Indeed, we can be surer of maintaining the Catholicity of health care in the Caritas system with Ascension as owner than otherwise. That said, the implosion in Boston continues. I suspected a couple of years ago that the Church in Boston would be smaller and holier. I was half right.

  • Posted by: - Feb. 06, 2007 7:56 PM ET USA

    O poor, benighted people! Whoever said that Ascension is a truly Catholic health care company? The Cardinal's decision was a matter of prudential judgment and not related to his central episcopal tasks (caring for the sick isn't part of teaching, sanctifying and governing), so he can't really be faulted for selling them. But folks, Catholic health care is in a mess all over this country! I can think of only one group that is near being truly Catholic, and it ain't Ascension.

  • Posted by: Gil125 - Feb. 06, 2007 7:20 PM ET USA

    Fiducia and doorman, I don't think Di intended to comment on the decision. It may indeed be a good one. I think his point is that a Successor of the Apostles ought to be able to make the decision without recourse to a consultant from Chicago. Even if Navigant had headquarters in Shechem.

  • Posted by: Fiducia - Feb. 06, 2007 5:48 PM ET USA

    There are so many entrenched interests jockeying for influence (and dollars) --- getting an outside perspective was a wise move. The Church here is increasingly pressured to operate charities in a way that conflicts with Church moral teachings (gay adoptions, dispensing the morning-after pill, etc.), and there is much disssent, including from many on the payrolls of Church-affiliated organizations. Ascension Health is a good, solidly Catholic healthcare provider and should be welcomed.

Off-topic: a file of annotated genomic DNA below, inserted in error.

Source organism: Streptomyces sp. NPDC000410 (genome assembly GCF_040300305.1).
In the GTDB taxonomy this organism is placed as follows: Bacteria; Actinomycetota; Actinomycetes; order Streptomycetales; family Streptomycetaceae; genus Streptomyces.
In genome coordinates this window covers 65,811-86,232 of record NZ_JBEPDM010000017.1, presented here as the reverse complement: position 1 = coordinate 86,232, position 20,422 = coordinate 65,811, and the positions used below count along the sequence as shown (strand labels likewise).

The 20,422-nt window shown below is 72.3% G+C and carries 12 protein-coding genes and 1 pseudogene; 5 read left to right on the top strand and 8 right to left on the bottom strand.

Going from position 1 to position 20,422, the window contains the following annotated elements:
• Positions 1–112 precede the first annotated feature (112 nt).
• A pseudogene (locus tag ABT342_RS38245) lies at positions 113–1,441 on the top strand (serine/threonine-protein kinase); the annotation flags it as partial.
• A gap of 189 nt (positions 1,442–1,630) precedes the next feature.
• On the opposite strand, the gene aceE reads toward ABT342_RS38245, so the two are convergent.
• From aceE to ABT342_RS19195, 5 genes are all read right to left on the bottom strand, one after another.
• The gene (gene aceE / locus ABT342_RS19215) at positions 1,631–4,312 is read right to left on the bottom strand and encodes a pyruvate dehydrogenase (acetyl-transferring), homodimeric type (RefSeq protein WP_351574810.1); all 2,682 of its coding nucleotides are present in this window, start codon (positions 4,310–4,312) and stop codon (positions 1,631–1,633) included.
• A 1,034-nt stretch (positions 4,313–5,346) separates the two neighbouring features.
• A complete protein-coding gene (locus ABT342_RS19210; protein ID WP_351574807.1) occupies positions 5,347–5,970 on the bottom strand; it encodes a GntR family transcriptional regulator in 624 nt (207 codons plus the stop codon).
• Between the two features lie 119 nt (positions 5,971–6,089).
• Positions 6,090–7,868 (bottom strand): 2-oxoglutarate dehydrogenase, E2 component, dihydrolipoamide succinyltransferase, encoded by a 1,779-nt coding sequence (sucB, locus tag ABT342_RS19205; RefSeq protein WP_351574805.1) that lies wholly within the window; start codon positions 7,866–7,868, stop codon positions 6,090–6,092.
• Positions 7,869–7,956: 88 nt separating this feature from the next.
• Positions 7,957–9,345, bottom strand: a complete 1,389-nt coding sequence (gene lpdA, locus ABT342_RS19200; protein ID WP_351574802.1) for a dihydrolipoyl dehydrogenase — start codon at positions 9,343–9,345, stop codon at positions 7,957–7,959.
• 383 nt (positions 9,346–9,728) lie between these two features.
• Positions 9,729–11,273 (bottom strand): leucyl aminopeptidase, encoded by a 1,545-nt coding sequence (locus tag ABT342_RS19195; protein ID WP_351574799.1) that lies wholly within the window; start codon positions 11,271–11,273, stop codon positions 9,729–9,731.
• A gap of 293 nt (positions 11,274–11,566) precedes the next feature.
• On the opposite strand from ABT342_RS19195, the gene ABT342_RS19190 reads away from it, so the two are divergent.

• Posted by: - Feb. 06, 2007 5:16 PM ET USA

    Di, Di, avuncular Di! Caring for the sick is always a "core mission" and moral imperative of Christians and of the church, and I'm sure Cardinal O'Malley needed no consulting firm to remind him of that injunction. However, the unending problems of the chain's secular executives and the debt itself undoubtedly lead the cardinal to conclude that one really cannot serve God and Mammon, particularly where Mammon had sheltered the activities of the Shanleys and the Geoghans for so long.

  • Posted by: Patricius - Feb. 06, 2007 3:51 PM ET USA

    The buisness leaders the Cardinal turns to normally would never truly consider selling Caritas and would therefore not adequately expolre those options. I am pretty sure Navigant did an fine job of laying out each option and making NO recommendation (limits future liability). Bostonians are obtuse. We insist on being a big city using small minds. There was no better path. There are better place to focus his dwindling resources. Cardinal Sean did what he felt was right in a bad situation.

  • Posted by: - Feb. 06, 2007 2:33 PM ET USA

    Since they are transferring it to a Catholic Hospital chain with a proven record of supporting morally founded medical practices, I think this is a good idea. It will in fact allow the Bishop to focus more on his apostolic function, teaching and sanctifying. Hospital's and the like should really be run by the laity and religious orders, not by the Diocese.